NOTE: This is not a review of the movie, but my ‘annotated’ viewing; if you are yet to watch the film, please take note that there will be spoilers!
I’m a little late, but I just watched Kubo and the Two Strings (2016), a stop-motion picture set in feudal Japan directed by Travis Knight. Although aimed towards younger viewers, the film is dark – as with many of LAIKA Entertainment’s produced work.
Kubo (Art Parkinson) is a one-eyed boy who has the magic to manipulate paper by playing his shamisen. He utilizes this skill to earn money by entertaining nearby villagers with origami and storytelling. At sundown, the village bell rings, and Kubo gathers his paper and the money he has earned and goes home to his mother.
Kubo’s mother, Sariatu (Charlize Theron), is in what seems to be a catatonic state, but returns to her well-functioning self at moonrise. When she does, she realizes Kubo has returned to her side. After dinner, Sariatu tells Kubo stories about his father Hanzo. When Kubo asks why his grandfather, Raiden, and his aunts killed Hanzo, Sariatu is infuriated – the grandfather took out Kubo’s left eye and killed Hanzo right after. Sariatu tells Kubo not to go out under the night sky – if he does, Raiden would find him, gouge his other eye, and take him away forever from Sariatu. For the past 11 years Kubo has been following his mother’s advice; in addition, he has been carrying around a wooden monkey charm his mother gave him to keep him protected.
During an Obon festival, Kubo is taught by a villager their tradition of speaking to deceased loved ones by use of lanterns. In hopes of speaking to his father, Kubo does the tradition just before dusk – he waits, but when Hanzo doesn’t respond to him, Kubo is angered and crushes the lantern. The village bell rings, and the sun dips behind into horizon – he had broken his mother’s rule.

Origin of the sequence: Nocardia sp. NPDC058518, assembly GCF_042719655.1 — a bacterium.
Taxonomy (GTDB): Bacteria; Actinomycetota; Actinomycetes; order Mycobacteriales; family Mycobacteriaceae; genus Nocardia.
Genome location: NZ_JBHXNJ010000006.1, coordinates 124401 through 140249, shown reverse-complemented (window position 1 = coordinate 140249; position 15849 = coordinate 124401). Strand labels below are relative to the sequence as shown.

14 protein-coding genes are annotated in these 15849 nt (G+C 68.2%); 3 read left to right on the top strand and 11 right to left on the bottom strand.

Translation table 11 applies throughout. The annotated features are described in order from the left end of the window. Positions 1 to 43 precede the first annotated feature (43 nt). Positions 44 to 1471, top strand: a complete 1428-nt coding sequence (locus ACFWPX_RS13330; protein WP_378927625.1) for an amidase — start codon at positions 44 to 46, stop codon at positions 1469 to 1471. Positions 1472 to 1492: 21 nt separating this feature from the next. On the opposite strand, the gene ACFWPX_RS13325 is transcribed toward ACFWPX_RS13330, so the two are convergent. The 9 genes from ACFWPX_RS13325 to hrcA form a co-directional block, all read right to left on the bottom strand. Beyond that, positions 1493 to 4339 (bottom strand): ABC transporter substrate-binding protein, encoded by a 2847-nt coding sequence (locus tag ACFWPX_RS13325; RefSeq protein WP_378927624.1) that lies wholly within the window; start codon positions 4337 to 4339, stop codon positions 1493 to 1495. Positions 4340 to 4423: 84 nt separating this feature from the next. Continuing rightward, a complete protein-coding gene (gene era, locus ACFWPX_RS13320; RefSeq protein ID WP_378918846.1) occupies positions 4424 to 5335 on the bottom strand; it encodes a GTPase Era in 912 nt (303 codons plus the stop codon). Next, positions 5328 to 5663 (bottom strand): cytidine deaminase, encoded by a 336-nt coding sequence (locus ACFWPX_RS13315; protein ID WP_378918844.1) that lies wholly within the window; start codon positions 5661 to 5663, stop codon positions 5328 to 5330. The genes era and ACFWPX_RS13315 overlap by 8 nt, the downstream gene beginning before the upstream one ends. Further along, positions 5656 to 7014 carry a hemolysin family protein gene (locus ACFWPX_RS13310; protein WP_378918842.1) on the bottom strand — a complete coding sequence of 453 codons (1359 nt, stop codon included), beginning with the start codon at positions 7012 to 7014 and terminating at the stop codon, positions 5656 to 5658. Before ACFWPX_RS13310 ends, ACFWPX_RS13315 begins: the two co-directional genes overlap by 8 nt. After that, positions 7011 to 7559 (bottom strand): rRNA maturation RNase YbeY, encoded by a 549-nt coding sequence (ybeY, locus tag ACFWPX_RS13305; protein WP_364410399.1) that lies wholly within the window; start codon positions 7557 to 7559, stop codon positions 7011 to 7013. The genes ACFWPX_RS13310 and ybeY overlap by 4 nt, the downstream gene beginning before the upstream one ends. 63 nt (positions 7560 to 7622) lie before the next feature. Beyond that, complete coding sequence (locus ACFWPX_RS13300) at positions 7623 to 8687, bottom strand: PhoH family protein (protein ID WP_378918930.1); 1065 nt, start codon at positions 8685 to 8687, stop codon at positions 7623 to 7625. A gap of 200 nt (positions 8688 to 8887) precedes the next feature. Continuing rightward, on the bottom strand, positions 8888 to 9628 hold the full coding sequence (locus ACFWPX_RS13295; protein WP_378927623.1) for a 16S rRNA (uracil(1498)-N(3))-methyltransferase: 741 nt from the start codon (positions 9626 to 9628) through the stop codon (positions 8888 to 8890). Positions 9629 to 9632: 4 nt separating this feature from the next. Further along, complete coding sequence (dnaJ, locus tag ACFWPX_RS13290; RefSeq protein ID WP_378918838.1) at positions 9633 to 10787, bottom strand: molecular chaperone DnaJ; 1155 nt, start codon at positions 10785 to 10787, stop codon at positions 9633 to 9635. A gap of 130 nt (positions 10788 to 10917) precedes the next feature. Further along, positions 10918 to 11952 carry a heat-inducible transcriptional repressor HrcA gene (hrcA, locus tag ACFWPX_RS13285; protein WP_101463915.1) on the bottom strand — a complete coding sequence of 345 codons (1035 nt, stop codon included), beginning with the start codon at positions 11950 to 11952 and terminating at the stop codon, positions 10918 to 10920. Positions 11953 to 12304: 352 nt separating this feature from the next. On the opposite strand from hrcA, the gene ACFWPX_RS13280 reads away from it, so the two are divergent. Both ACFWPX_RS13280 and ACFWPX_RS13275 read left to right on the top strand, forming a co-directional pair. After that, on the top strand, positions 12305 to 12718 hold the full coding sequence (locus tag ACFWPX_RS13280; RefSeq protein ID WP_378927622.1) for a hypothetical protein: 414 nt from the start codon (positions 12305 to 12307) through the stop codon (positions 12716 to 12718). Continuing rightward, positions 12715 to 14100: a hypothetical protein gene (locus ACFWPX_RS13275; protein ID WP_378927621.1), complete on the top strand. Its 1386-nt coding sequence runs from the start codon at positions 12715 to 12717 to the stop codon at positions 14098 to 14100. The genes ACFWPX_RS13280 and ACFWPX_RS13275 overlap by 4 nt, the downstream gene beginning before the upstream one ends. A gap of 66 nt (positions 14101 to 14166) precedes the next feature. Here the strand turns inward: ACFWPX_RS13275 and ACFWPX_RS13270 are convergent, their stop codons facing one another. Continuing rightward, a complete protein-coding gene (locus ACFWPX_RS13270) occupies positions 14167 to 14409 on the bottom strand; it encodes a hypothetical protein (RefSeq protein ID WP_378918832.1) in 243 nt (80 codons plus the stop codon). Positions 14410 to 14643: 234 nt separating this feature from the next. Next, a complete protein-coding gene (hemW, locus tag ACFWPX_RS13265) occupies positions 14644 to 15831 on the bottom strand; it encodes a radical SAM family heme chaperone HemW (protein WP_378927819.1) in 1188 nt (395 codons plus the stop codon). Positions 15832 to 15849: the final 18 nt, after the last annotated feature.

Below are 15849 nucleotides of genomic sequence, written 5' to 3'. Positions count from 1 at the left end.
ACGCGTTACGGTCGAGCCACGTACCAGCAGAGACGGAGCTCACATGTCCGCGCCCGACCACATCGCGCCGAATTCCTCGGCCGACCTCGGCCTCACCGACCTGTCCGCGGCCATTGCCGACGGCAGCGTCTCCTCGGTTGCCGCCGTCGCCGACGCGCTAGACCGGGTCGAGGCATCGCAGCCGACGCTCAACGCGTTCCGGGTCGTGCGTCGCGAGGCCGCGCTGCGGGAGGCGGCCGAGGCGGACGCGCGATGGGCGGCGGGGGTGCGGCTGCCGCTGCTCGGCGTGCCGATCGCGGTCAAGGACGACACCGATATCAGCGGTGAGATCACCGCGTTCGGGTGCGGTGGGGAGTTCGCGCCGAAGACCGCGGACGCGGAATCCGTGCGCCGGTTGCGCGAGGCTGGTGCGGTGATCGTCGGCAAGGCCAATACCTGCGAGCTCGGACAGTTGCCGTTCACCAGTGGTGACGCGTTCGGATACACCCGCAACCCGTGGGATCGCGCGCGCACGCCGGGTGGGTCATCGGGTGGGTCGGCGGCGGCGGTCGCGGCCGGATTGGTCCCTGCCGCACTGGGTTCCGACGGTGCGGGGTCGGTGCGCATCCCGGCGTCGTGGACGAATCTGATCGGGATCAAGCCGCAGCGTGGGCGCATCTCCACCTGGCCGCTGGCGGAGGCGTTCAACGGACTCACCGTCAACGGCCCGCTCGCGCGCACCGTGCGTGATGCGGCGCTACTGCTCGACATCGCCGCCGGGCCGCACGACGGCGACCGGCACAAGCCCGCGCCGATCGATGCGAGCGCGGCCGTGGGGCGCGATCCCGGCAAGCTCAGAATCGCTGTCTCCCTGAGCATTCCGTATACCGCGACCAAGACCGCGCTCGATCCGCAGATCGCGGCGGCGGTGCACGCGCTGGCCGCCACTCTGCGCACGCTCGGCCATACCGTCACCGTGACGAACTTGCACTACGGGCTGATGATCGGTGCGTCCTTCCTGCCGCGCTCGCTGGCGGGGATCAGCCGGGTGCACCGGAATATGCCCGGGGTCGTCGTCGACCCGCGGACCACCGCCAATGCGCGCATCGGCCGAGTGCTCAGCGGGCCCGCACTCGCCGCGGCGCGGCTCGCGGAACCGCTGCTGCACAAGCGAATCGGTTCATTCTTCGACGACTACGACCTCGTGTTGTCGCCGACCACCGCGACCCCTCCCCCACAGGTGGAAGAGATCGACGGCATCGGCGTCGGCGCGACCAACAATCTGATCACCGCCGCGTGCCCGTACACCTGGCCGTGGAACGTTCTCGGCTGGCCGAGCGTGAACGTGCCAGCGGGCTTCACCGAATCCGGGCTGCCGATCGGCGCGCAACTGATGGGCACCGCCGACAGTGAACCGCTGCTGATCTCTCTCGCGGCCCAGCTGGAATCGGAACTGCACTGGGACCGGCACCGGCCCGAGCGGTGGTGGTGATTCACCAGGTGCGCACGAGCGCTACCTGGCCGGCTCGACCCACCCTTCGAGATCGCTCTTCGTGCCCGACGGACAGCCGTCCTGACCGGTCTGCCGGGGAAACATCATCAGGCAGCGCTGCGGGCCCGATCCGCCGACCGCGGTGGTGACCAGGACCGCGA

A decade-old vendetta is resurrected: Kubo’s aunts, Karasu and Washi, both voiced by Rooney Mara, appears in the dark. By the way they speak (and look), they definitely want to gouge out Kubo’s other eye. Rooney Mara did a great job voicing the Sisters – they spoke in eerily monotonous unison, breaking into sadistic laughter while stalking Kubo.
Later, Sariatu comes to Kubo’s rescue and sends the latter to fly on beetle wings to the Farlands by enchanting his robes. She tells him to find the enchanted suit of armor – the only thing that can defeat his grandfather, the Moon King. The child, before flying away on mystic wings, manages to pull a lock of his mother’s hair. Sariatu and her sisters engage in battle.
Karasu and Washi’s design are stunning – they wear black straw hats and their black capes resemble plumage (their names are ‘Crow’ and ‘Eagle,’ after all). This dark color pattern makes their Onna-men conspicuous: masks used in Noh theatre depicting young, beautiful women.
The use of Noh masks is ingenious in the film—since the mask is frozen, it allows its viewer to interact with it via the imagination. In the case of Karasu and Washi, the viewer is intimidated and struck with fear – fitting reactions to maniacal murderers. It makes them less human – not only in being (they’re kami) and deeds, but also in appearance.
Contrasting this is the design of Sariatu – her long, black hair drapes over her gorgeous junihitoe. While she doesn’t wear a mask, her skin is pale white, as with depictions of beauty and female deity in east Asian art.